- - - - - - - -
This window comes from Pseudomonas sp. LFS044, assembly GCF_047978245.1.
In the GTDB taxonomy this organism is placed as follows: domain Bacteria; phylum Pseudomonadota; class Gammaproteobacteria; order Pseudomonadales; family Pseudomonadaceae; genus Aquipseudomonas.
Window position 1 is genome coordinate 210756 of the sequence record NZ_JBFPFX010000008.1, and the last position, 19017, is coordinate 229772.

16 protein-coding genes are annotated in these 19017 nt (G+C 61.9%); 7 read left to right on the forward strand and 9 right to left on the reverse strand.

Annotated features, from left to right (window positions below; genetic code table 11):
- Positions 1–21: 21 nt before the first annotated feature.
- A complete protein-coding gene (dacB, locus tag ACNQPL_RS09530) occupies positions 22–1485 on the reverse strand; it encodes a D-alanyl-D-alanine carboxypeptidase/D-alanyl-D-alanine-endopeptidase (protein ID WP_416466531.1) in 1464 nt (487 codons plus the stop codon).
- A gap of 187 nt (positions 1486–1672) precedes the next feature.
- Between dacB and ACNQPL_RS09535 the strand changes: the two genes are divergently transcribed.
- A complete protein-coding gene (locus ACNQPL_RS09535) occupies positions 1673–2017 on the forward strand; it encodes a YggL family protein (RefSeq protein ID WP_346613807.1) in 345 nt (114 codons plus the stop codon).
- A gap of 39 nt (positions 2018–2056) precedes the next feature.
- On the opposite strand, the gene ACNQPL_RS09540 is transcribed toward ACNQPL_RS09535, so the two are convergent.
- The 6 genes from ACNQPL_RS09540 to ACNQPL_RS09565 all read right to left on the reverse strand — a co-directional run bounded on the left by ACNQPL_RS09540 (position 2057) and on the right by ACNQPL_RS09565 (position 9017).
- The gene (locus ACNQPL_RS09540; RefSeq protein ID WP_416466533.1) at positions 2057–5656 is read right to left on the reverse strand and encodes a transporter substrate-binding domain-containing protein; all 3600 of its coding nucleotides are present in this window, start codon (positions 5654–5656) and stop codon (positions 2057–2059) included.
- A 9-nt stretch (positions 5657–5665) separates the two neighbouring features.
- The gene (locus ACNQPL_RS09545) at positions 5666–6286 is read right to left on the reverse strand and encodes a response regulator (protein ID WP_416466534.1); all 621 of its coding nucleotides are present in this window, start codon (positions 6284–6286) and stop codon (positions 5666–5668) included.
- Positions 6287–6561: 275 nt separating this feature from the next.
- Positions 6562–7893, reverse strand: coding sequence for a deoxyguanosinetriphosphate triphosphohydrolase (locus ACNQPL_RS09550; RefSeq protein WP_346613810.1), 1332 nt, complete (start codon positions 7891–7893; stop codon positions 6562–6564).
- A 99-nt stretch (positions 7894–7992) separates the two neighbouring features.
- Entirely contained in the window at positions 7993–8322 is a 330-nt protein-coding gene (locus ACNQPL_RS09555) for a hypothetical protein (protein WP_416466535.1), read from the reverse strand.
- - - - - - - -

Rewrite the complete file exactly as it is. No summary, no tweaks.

This window comes from Pseudomonas sp. LFS044, assembly GCF_047978245.1.
In the GTDB taxonomy this organism is placed as follows: domain Bacteria; phylum Pseudomonadota; class Gammaproteobacteria; order Pseudomonadales; family Pseudomonadaceae; genus Aquipseudomonas.
Window position 1 is genome coordinate 210756 of the sequence record NZ_JBFPFX010000008.1, and the last position, 19017, is coordinate 229772.

16 protein-coding genes are annotated in these 19017 nt (G+C 61.9%); 7 read left to right on the forward strand and 9 right to left on the reverse strand.

Annotated features, from left to right (window positions below; genetic code table 11):
- Positions 1–21: 21 nt before the first annotated feature.
- A complete protein-coding gene (dacB, locus tag ACNQPL_RS09530) occupies positions 22–1485 on the reverse strand; it encodes a D-alanyl-D-alanine carboxypeptidase/D-alanyl-D-alanine-endopeptidase (protein ID WP_416466531.1) in 1464 nt (487 codons plus the stop codon).
- A gap of 187 nt (positions 1486–1672) precedes the next feature.
- Between dacB and ACNQPL_RS09535 the strand changes: the two genes are divergently transcribed.
- A complete protein-coding gene (locus ACNQPL_RS09535) occupies positions 1673–2017 on the forward strand; it encodes a YggL family protein (RefSeq protein ID WP_346613807.1) in 345 nt (114 codons plus the stop codon).
- A gap of 39 nt (positions 2018–2056) precedes the next feature.
- On the opposite strand, the gene ACNQPL_RS09540 is transcribed toward ACNQPL_RS09535, so the two are convergent.
- The 6 genes from ACNQPL_RS09540 to ACNQPL_RS09565 all read right to left on the reverse strand — a co-directional run bounded on the left by ACNQPL_RS09540 (position 2057) and on the right by ACNQPL_RS09565 (position 9017).
- The gene (locus ACNQPL_RS09540; RefSeq protein ID WP_416466533.1) at positions 2057–5656 is read right to left on the reverse strand and encodes a transporter substrate-binding domain-containing protein; all 3600 of its coding nucleotides are present in this window, start codon (positions 5654–5656) and stop codon (positions 2057–2059) included.
- A 9-nt stretch (positions 5657–5665) separates the two neighbouring features.
- The gene (locus ACNQPL_RS09545) at positions 5666–6286 is read right to left on the reverse strand and encodes a response regulator (protein ID WP_416466534.1); all 621 of its coding nucleotides are present in this window, start codon (positions 6284–6286) and stop codon (positions 5666–5668) included.
- Positions 6287–6561: 275 nt separating this feature from the next.
- Positions 6562–7893, reverse strand: coding sequence for a deoxyguanosinetriphosphate triphosphohydrolase (locus ACNQPL_RS09550; RefSeq protein WP_346613810.1), 1332 nt, complete (start codon positions 7891–7893; stop codon positions 6562–6564).
- A 99-nt stretch (positions 7894–7992) separates the two neighbouring features.
- Entirely contained in the window at positions 7993–8322 is a 330-nt protein-coding gene (locus ACNQPL_RS09555) for a hypothetical protein (protein WP_416466535.1), read from the reverse strand.